Man with previous murder conviction up for parole after killing Boone Co. couple
BBONE COUNTY, Ky. (WKRC) - It was a crime that stunned the Boone County community: A couple was found shot to death on the porch of their 33-acre farm.
It took years to solve the 1986 murders of Pauline and William McDavid, now the parole fight is now left to a woman who was 7-years-old at the time.
There were signs the couple fought for their lives in their farmhouse. Glass in the window was broken from the inside.
61-year-old William and 59-year-old Pauline were dead on the porch. They owned Skyway Liquors on Donaldson Road.
"Why would anyone kill that man and woman, as good as they were? They would have given anything if asked for it,” said the couple’s granddaughter, Erika Hancock.
That was the day many lives changed. Granddaughter Erika Hancock remembers watching her mother cry. She was 7-years-old at the time.
"I remember being very innocent, telling my mom God needed them in heaven. Typical 7-year-old response until I watched it destroy her,” said Hancock.
Destroyed by loss and fear. It took four years for three men to be charged in the robbery plot-turned murder.
One posed as a pizza delivery man, the other was the getaway driver. James Dixon was the shooter.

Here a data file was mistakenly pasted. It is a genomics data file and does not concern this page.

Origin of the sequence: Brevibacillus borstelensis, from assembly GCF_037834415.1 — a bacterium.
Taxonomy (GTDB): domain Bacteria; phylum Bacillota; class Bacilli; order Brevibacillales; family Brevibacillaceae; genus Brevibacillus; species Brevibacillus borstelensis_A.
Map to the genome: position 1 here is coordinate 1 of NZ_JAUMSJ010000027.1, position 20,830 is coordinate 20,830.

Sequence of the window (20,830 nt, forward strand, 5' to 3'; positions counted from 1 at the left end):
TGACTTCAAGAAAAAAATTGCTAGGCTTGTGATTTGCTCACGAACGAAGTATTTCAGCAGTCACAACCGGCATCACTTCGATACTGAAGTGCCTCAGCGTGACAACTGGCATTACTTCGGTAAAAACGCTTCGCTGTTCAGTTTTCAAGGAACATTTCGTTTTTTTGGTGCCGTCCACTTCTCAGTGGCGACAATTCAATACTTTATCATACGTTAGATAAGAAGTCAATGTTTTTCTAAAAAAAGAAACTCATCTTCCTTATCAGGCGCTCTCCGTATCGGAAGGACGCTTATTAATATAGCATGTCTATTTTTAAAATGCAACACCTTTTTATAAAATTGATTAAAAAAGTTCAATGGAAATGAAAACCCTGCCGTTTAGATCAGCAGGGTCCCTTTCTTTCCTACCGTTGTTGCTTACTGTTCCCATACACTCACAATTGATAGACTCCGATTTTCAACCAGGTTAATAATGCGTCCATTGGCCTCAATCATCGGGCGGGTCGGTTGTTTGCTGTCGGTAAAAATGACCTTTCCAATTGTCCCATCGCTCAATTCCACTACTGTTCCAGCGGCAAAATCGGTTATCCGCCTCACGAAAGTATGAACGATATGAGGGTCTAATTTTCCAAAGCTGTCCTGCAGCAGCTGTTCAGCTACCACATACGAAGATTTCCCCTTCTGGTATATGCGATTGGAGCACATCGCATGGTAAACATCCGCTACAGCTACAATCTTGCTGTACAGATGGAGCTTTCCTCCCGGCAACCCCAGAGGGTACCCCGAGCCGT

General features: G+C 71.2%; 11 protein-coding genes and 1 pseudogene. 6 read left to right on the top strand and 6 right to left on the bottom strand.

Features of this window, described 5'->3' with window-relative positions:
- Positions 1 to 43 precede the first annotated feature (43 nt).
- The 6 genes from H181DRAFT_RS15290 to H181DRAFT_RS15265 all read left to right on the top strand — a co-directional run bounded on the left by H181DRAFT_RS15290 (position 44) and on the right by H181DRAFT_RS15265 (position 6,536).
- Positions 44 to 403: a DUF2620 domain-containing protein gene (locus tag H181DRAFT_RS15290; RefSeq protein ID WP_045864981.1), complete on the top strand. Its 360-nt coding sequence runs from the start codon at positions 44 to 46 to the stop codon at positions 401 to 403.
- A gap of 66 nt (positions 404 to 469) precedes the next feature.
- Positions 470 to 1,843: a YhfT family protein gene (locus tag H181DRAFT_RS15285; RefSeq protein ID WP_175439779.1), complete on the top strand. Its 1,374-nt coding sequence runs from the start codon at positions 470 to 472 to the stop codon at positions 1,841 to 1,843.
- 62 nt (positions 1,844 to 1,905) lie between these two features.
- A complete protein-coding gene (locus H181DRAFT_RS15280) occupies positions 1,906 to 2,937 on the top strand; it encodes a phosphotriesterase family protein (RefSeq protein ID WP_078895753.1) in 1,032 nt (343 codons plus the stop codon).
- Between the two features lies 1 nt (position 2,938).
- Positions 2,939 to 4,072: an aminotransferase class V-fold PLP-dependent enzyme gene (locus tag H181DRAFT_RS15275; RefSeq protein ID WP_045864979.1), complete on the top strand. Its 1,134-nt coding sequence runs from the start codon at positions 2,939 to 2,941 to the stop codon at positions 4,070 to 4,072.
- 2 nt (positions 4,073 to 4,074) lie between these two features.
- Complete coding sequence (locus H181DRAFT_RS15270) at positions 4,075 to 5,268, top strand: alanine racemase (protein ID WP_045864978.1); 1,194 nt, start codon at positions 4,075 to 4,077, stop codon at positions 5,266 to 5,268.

In 1990, Dixon was sentenced to two life terms for the murders. The other two men are already paroled, and Erika's mother died believing that could never happen with James Dixon. She was wrong.
Dixon’s parole hearing is next week. Erika's mother put a lot of blame on the parole board for her parents' murders because of what happened four years before that.
"He [Dixon] was involved in murder of his stepdad… beat him with baseball bat, put him in a car, and drove car over cliff for insurance money,” said Hancock.
Department of Corrections records show Dixon was sentenced to 20 years in prison in 1982 for that murder. The next year he escaped and had two years added on to that after he was caught.
But still, he was paroled in September of 1985. Six months later, he shot the McDavids.
"If they hadn't paroled him, there’s a good chance they [the McDavids] would still be her,” said Hancock.
Erika says Dixon does not deserve a third chance.
"I am here because I don't want him to put another family through that,” said Hancock.
That's what Erika will tell the parole board on Monday while she tries to explain what murder did to her family.
The family meets with the parole board on Monday. James Dixon has his parole hearing the next day.
There is time to send your messages to the Kentucky Parole Board by emailing PBvictimservices@ky.gov